I complain a lot about receiving these large collections. Truth be told as I am digging out samples and I get above five with more still in the envelope a slight irritation sets in. If there are one or two which grab me then things tend to work out. If I start with the ones that are less appealing even when I find the one or two I might have been more forgiving to; if they are last they get consigned to the “not going to review” bin. This was what happened a year ago when the initial sample set of Eric Buterbaugh Florals landed on my desk. Seven soliflore-like perfumes featuring a different floral. Eric Buterbaugh is floral designer to the stars in Los Angeles. He branched out in to fragrance in the back half of 2015. When I tried them I expected to like a couple of them but they all left me sort if cold. I wasn’t sure whether it was collection fatigue or something else. I recently received a sample of the latest addition to the line Kingston Osmanthus; this was one which I had no problem connecting with.
Mr. Buterbaugh was working with a strong roster of perfumers right from the start. Alberto Morillas designed two of the original set; Apollo Hyacinth and Fragile Violet. Kingston Osmanthus is his follow=up to those earlier releases. This fragrance grew out of a conversation between the two as Sr. Morillas explained his fascination with osmanthus. It made it a natural to become the eighth Eric Buterbaugh Florals fragrance.
Osmanthus is always a good choice as the focal point of a soliflore because of its inherent dual nature of apricot and leathery facets. What made me enjoy Sr. Morillas’ treatment of it is he uses that bifocal character as a way of filling in blanks in the top and base accords animating the osmanthus even more.
Sr. Morillas opens Kingston Osmanthus with a vivacious duet of violet leaves and jasmine. The indolic nature of the jasmine is dialed way down so the sharp violet leaf has an opportunity to rise to the same level. Now is when the osmanthus enters promoting its apricot forming a funky fruity floral top accord. Over time as the osmanthus develops a leatherier aspect Sr. Morillas uses sandalwood and orris to assist with that transition. Then he injects it into a patchouli fraction called Clearwood. Clearwood is a patchouli oil altered to remove the earthy components while also making it much less powerful. Because the leathery part is not overwhelming the Clearwood becomes an ideal partner. The final touch is a cocktail of musks to help the leather become more musky over the final stage.
Kingston Osmanthus has 10-12 hour longevity and moderate sillage.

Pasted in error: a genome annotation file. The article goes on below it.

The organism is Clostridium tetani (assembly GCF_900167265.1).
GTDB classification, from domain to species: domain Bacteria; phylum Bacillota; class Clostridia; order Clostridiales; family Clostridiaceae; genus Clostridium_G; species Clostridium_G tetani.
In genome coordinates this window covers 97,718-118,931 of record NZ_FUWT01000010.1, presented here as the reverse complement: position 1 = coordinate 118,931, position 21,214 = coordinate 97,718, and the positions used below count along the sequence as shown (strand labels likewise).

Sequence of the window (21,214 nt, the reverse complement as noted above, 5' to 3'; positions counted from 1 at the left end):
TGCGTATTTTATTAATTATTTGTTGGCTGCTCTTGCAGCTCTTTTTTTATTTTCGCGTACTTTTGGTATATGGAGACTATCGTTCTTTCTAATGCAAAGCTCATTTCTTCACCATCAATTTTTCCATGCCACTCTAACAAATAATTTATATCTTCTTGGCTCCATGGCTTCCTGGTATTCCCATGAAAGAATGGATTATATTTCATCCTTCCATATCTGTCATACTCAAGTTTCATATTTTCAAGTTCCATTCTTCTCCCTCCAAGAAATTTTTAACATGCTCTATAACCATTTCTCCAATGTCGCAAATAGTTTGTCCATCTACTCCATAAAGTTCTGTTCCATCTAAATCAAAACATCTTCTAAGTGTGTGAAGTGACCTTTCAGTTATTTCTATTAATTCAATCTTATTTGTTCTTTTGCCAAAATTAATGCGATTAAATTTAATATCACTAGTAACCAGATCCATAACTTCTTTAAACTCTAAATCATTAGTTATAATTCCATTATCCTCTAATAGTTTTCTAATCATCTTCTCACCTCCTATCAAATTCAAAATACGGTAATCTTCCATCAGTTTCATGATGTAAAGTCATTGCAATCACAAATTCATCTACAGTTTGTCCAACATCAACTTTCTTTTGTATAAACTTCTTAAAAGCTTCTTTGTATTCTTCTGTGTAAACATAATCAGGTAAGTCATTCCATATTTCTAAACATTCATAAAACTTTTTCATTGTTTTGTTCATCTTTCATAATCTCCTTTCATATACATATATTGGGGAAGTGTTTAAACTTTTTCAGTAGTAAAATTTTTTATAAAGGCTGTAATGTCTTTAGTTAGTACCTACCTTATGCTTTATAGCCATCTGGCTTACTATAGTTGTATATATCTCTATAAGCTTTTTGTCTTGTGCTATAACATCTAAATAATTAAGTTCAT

Sr. Morillas shows how a raw material like osmanthus can be used as a clever nucleus to stitch the top and base accords together. Kingston Osmanthus is another excellent osmanthus in a year of them.
Disclosure: This review was based on a sample provided by Eric Buterbaugh Florals.
There are a few perfumers who always capture my attention no matter what they do. One of those is Alberto Morillas. He has been responsible for some of the greatest mainstream perfumes of the last 30 years. Before I knew who he was I knew him through his perfumes that I owned. In those days knowing who it was who had made the perfume was unheard of. Since 2000 that has changed and it allows M. Morillas the opportunity to be seen as the artist that he is. The overwhelming majority of his perfume making still takes place in the mainstream sector. Except over the past few years he has been making some forays into the niche space. 2016 looked like it was going to come to an end without that happening. Then I received my sample of the new Aedes de Venustas Grenadille D’Afrique.
Karl Bradl and Robert Gerstner
Starting in 2012 the owners of the New York City boutique Aedes de Venustas, Karl Bradl and Robert Gerstner, have been creatively directing a compact collection bearing the store name. Grenadille D’Afrique is the seventh of these. Working with M. Morillas for the second time, after last year’s Palissandre D’Or, they return to woody themes. This time they describe the new perfume as “a tribute to ancient ebony”. While it does get up to that concept, especially in the base, the early going is all modern fougere territory.
The opening is that fougere accord. M. Morillas uses juniper berry, lavender, and violet. They form a gin-tinted set of purple flowers. The violet works to keep the lavender from hewing too close to its herbal nature because the juniper berry surely tries to accentuate this. M. Morillas balances this perfectly as it achieves a contemporary lavender effect. Now that promised ebony wood shows up. M. Morillas mixes some of the cleaner woods, like cedar, with a particularly lively vetiver. That vetiver provides the sappy nature that the creative direction called for making it feel as if the wood is straight from the tree. The final phase is a lilting smoky vanilla over a few musks. It provides a soothing ending to a brisk woody fougere.
Grenadille D’Afrique has 12-14 hour longevity and above average sillage.
Grenadille D’Afrique is a great example of everything I think makes M. Morillas stand out. As a perfumer who has probably made dozens and dozens of fougeres he still manages to find new areas to explore. The final “ebony accord” shows his way at intricately constructed chords. His accords are so layered that they always seem to be subtly in motion while still retaining the overall effect. I am very happy that M. Morillas found his way back to the niche side of the street before the end of the year. Grenadille D’Afrique is another triumph for him.
Disclosure: This review was based on a sample provided by Aedes de Venustas.